3 Ways to Make Reading Fun for Kids

Hey, All! Welcome to Week 2 of Lil’ Sprouts! Last week we focused on some of the disheartening statistics children have to face in the U.S. regarding health, food and disease. This week will be a little more of that plus some fun stuff: reading, crafts, snacks, picky eating tips, raw juices and who knows what else. Up now, reading!

My son J is 3 1/2 and I love our reading time. I have noticed lately that I have created this pattern of only reading to him at bedtime, as if that is the only time of day to read. Really? I’m not quite sure how this happened, but I am inspired to read more to him and change it up a bit. How about not only ending the day this way, but starting it as well? What a great way to wake up if you’re a kid, have a book or chapter read to you by mom, dad or grandma while you snuggle up together before breakfast. Reality check. For most of us we are lucky to get our kids out of bed on time and have them brush their teeth and eat before school (I’m not there yet, but as the oldest of three I remember those mornings well), but maybe, just maybe a book for the younger ones or even half a chapter for the older kids would actually help the morning process? Even if I sound out to lunch on this one, why not at least give it a try?! This would mean getting up a wee bit earlier, but give it a go, even 1 time/week or if this absolutely ludicrous, try it on as a weekend tradition. I’m excited.

There’s a real joy in reading. Look at a child lost in a story. Feel the bond between the child and a parent reading to that child – or the child reading to the parent. It’s wonderful. –Egmont UK Children’s Publishing

Pinterest (as you know) is literally overflowing with resources, ideas and info. I compiled a list of 3 Ways to Make Reading More Accessible for Kids with Pinterest ideas from my own board ‘My 3-Year-Old Boy‘ and elsewhere.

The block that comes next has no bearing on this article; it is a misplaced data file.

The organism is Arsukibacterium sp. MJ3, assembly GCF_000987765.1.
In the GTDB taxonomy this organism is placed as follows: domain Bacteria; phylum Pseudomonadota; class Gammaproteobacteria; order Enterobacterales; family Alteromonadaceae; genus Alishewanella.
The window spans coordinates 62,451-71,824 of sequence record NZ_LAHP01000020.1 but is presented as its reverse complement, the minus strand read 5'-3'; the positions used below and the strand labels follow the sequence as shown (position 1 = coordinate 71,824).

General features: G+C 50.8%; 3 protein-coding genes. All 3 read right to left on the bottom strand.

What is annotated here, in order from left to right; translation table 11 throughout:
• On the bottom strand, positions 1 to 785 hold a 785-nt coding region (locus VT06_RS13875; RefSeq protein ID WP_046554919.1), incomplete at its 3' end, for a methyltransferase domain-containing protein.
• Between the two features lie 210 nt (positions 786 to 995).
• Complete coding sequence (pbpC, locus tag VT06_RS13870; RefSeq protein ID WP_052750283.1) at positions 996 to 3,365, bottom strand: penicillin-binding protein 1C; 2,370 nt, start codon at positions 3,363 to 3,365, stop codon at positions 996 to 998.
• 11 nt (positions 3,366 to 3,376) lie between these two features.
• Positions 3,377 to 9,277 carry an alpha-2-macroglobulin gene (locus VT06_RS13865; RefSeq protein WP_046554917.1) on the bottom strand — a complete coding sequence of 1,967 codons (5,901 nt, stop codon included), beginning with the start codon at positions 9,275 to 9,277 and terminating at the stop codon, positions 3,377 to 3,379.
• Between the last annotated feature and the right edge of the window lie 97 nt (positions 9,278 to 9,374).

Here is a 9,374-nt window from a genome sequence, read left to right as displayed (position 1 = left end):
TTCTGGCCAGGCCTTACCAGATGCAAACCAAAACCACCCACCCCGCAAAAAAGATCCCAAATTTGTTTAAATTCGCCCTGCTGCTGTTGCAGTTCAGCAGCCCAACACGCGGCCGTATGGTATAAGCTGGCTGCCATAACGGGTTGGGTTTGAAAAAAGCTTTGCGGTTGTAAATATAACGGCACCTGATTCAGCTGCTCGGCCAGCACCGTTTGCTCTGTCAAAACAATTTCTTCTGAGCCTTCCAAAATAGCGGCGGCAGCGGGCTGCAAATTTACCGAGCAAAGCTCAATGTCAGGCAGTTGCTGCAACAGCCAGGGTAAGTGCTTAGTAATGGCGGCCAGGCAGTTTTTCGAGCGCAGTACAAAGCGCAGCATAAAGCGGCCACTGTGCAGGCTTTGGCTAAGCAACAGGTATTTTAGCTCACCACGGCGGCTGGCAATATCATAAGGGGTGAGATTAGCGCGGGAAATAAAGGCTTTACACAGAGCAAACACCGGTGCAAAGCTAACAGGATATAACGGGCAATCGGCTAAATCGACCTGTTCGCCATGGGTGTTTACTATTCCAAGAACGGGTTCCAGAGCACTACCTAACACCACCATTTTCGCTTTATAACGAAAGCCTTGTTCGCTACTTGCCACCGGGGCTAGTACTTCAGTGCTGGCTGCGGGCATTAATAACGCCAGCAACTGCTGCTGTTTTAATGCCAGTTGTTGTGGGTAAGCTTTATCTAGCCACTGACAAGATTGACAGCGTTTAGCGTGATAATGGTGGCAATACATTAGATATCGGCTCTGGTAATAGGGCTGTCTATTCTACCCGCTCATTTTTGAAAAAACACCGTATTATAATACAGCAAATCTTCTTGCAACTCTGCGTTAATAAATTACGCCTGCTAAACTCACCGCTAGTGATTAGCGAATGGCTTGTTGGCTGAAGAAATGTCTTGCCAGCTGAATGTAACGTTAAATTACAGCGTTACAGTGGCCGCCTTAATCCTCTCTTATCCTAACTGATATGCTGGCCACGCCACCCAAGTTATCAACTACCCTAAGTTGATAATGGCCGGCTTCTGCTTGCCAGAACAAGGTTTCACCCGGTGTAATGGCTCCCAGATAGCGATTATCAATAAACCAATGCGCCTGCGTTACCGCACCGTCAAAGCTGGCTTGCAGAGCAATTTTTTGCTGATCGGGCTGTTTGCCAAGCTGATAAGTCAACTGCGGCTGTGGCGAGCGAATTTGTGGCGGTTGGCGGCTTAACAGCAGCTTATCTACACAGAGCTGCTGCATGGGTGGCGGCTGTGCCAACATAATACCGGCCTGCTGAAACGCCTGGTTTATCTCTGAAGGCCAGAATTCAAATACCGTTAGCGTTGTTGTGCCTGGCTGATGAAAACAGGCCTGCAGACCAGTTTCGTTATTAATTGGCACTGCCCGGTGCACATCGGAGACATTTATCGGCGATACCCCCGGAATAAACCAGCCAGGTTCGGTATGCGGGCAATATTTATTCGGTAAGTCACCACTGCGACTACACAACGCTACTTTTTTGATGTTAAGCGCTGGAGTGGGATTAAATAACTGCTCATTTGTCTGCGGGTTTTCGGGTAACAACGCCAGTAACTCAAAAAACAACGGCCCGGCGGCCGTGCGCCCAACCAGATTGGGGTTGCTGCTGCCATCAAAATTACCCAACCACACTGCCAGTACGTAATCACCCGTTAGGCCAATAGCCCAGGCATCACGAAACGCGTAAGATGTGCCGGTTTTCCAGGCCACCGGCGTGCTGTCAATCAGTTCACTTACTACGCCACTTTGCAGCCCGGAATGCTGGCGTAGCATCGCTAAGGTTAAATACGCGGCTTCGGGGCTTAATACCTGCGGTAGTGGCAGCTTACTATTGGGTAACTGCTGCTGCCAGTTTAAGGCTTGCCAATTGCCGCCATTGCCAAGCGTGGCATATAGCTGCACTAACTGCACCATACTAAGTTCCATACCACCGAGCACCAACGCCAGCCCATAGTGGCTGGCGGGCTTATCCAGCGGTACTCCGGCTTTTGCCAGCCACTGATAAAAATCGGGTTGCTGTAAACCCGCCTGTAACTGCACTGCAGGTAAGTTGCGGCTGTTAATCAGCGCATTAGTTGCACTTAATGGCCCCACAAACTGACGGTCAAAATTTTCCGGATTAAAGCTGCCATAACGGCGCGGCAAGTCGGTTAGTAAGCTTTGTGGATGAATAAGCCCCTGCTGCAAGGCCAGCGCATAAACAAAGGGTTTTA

1. Create An Intentional Reading Library for Your Child

  1. Building Your Child’s Library via the Lollipop Book Club
  2. The Best Bookshelf via Little Stories


2. Create a List of Your Child’s Favorite Reads

Less Stuff More Happy shares her kid’s favorite reading list. Cute! Here are more favs below by age + other fun, reading resources.

via No Time for Flash Cards

via Spell Out Loud

via Sarah Bessey

via Grasping for Objectivity

via Alina’s Adventures in Almost Everything

I’m a mama to a boy so this list will be handy as he grows!

via 4tunate

Stories Read Aloud by Their Authors by Barnes & Noble

via Literacy and Laughter

3. Create Places & Spaces for Your Child to Read Everywhere

$4 Ikea Bookshelf Idea via Wonderful Joy Ahead

Hanging Book Display via Penny Carnival

$20 DIY Shelving via Frugal Home Designs

10 Reading Space Ideas via blogtownmom

There ya’ll go! Three simple ways to make reading more accessible by being intentional with our home libraries, books and places to read. Have a great day and I’ll be thinking of you all bright and early as I attempt to read to my J-man before pre-school. Yikes!



Pinterest Pic berly816 Flickr


  • Crystal says:

    We love rotating books often (usually from the library so it’s not expensive), & pull ones out that relate to the season/holidays/his current interests… etc. & he’s now used to reading w/daddy in the morning & w/mommy after school/after dinner & before bed. Its some of my fav times!! so it’s cool you’re focusing on this topic! It’s not highlighted enough in our tube-age 🙂

    • Freshly Grown says:

      We used to go to the library almost weekly, especially in Maui and now have gotten away from that. We drive right by the library before and after pre-school and I need to remember to stop once in awhile and make it a point to make a fund date out of it. Thanks for your ideas, love the holiday-themed one. Using it!

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